For those looking to expand their backyard flocks, hatching eggs at home can be a fun project. It is a 21-day process to incubate chicken eggs and includes an egg incubator to help regulate temperature, humidity, and egg turning. Feed a full chick starter feed from hatch until week 18, or when the first egg arrives, to help baby chicks start strong once they’ve hatched.
Incubating eggs is a fun, 21-day project that can be successful with a few special pieces of equipment and careful attention. You will be able to hatch baby chicks that grow up to become part of your backyard flock, with care, vigilance and preparation.
For a step-by-step guide to hatching eggs at home, keep reading:
Safe fertile eggs and chick starter feed prior to incubating chicken eggs:
Of course, eggs are the first thing you’ll need to hatch chicks. The eggs must be fertile for hatching to occur. From hens who are housed with a rooster, fertile eggs can be obtained.
Eggs sold in grocery stores are not fertile, but if put in an incubator, they will not develop into baby chicks. It is usually important to order fertilised eggs from a hatchery or from poultry farmers with roosters in their flocks. Anyway, make sure that your fertile eggs come from a flock approved by the National Poultry Improvement Plan (NPIP) to help reduce the risk of disease.
A fertilised egg can be kept in a cool room at a steady 55-60 degrees Fahrenheit (not in the refrigerator-too it’s cold!) before incubation for a maximum of 7 days. If the fertilised eggs are put in the warm incubator, they will develop with the proper incubator set-up and care over the course of 21 days.
Be sure to stock up on chick starter feed before your baby chicks hatch. If they hatch and are put in the brooder, a newly hatched chick would need free-choice access to full feed immediately. It is depending on your flock goals to select a chick starter feed and whether your chicks have been vaccinated for coccidiosis. You can start Flock Strong with a chick starter feed, such as Start & Grow, Start & Grow Medicated or Organic Starter-Grower, whether you buy chicks from a local store or incubate eggs at home.
How to set up the incubator for the egg
By using an egg incubator, fertile eggs can be hatched. An incubator is an enclosed structure with a fan and heater during the 21-day incubation period to keep eggs warm. We suggest using an incubator with some automated features when deciding which incubator to buy, such as egg turning (which is important for the growth of chicks and to prevent the chick from sticking to the inside surface of the shell) and a fan to allow even distribution of heat.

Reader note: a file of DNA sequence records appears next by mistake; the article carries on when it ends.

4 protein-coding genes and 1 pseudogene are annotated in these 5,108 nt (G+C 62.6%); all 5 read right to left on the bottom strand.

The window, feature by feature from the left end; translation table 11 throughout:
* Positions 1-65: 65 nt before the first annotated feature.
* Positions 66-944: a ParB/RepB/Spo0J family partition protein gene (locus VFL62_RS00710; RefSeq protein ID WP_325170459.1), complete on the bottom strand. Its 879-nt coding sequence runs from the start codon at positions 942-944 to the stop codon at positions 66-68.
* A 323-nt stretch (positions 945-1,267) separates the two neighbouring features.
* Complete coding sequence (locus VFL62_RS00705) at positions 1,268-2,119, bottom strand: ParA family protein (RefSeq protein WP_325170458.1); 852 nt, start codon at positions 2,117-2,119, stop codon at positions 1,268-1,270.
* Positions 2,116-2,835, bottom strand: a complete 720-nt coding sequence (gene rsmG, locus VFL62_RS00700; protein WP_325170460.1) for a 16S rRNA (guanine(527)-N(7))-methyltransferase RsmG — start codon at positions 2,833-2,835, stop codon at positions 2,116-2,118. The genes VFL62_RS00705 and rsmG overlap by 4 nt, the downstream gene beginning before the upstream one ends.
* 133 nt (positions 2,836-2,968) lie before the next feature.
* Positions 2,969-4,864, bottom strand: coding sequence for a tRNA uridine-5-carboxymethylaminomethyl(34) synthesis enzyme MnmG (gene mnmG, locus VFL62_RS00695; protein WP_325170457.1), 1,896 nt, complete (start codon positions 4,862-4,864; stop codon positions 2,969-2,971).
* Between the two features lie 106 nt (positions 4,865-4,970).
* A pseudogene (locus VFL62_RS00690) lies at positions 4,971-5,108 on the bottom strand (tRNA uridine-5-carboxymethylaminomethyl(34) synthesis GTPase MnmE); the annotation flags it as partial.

Around one week prior to the delivery of fertilised eggs, prepare the incubator. Wash it with a bleach solution of 10 percent, followed by hot soapy water and a thorough rinse to ensure that you begin with a sanitised setting. When the incubator is clean and dry, turn it on and verify that it can maintain a steady temperature and humidity level. Then, in an environment where ambient temperatures are constant, with no chance of draught, position the incubator.
Within the incubator, temperature and humidity are important factors for successfully hatching eggs.
The recommendations recommended are as follows:
- Temperature optimum: 100.5 degrees Fahrenheit
- Temperature range: degrees 99-102 Fahrenheit
- Let the temperature not fall below 99 degrees Fahrenheit
- Do not allow 102 degrees Fahrenheit to last more than a couple of hours.
- To ensure the gauge is functioning correctly, double-check the incubator thermometer with a medical thermometer positioned nearby.
Day 1-17, relative humidity: 50-55 percent
Equivalent to 85-87 degrees Fahrenheit wet bulb temperature
To promote proper humidity, keep water channels in the incubator complete
Relative humidity, day 18-21: Increase the relative humidity to 70% on day 18:
To ensure humidity levels are right during the incubation period, use a hygrometer
Open the incubator only if necessary, which will allow heat and humidity to escape and can affect the hatch’s performance.
Increase ventilation, especially from days 18-21, as embryos grow bigger.
Keep these tips for hatching chicken eggs in mind. The specifications and incubation times will be different if you are hatching eggs from other animals, so you will need to study those criteria and change your incubator accordingly. For that reason, it is not recommended that eggs from different species be incubated at the same time in the same incubator.
Day 1: Change of eggs
You are able to position the eggs inside the incubator once you have the incubator set-up and have analysed the settings to ensure accuracy. “Setting the eggs” is called this process.